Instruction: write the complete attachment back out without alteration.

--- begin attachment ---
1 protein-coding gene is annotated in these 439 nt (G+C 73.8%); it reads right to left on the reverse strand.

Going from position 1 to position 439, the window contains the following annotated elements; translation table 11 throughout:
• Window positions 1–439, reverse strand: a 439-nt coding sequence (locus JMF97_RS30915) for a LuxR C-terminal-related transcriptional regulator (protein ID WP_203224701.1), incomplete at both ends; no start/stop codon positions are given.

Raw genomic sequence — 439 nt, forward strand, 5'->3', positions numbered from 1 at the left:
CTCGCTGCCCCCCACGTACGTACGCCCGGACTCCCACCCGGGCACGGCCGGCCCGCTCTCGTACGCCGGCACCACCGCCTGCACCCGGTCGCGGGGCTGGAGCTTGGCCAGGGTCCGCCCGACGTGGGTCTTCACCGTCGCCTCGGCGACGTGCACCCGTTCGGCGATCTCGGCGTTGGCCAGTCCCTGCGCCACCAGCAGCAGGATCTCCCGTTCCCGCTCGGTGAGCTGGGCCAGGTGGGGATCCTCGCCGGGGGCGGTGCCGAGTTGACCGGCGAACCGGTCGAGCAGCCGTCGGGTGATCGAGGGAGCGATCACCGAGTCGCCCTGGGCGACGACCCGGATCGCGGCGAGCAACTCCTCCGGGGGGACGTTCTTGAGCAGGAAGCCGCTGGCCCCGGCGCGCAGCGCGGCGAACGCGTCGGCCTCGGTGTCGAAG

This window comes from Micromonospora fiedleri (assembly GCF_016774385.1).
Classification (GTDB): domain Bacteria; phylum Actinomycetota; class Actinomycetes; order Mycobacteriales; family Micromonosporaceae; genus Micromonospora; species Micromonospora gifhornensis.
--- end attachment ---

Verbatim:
1 protein-coding gene is annotated in these 439 nt (G+C 73.8%); it reads right to left on the reverse strand.

Going from position 1 to position 439, the window contains the following annotated elements; translation table 11 throughout:
• Window positions 1–439, reverse strand: a 439-nt coding sequence (locus JMF97_RS30915) for a LuxR C-terminal-related transcriptional regulator (protein ID WP_203224701.1), incomplete at both ends; no start/stop codon positions are given.

Raw genomic sequence — 439 nt, forward strand, 5'->3', positions numbered from 1 at the left:
CTCGCTGCCCCCCACGTACGTACGCCCGGACTCCCACCCGGGCACGGCCGGCCCGCTCTCGTACGCCGGCACCACCGCCTGCACCCGGTCGCGGGGCTGGAGCTTGGCCAGGGTCCGCCCGACGTGGGTCTTCACCGTCGCCTCGGCGACGTGCACCCGTTCGGCGATCTCGGCGTTGGCCAGTCCCTGCGCCACCAGCAGCAGGATCTCCCGTTCCCGCTCGGTGAGCTGGGCCAGGTGGGGATCCTCGCCGGGGGCGGTGCCGAGTTGACCGGCGAACCGGTCGAGCAGCCGTCGGGTGATCGAGGGAGCGATCACCGAGTCGCCCTGGGCGACGACCCGGATCGCGGCGAGCAACTCCTCCGGGGGGACGTTCTTGAGCAGGAAGCCGCTGGCCCCGGCGCGCAGCGCGGCGAACGCGTCGGCCTCGGTGTCGAAG

This window comes from Micromonospora fiedleri (assembly GCF_016774385.1).
Classification (GTDB): domain Bacteria; phylum Actinomycetota; class Actinomycetes; order Mycobacteriales; family Micromonosporaceae; genus Micromonospora; species Micromonospora gifhornensis.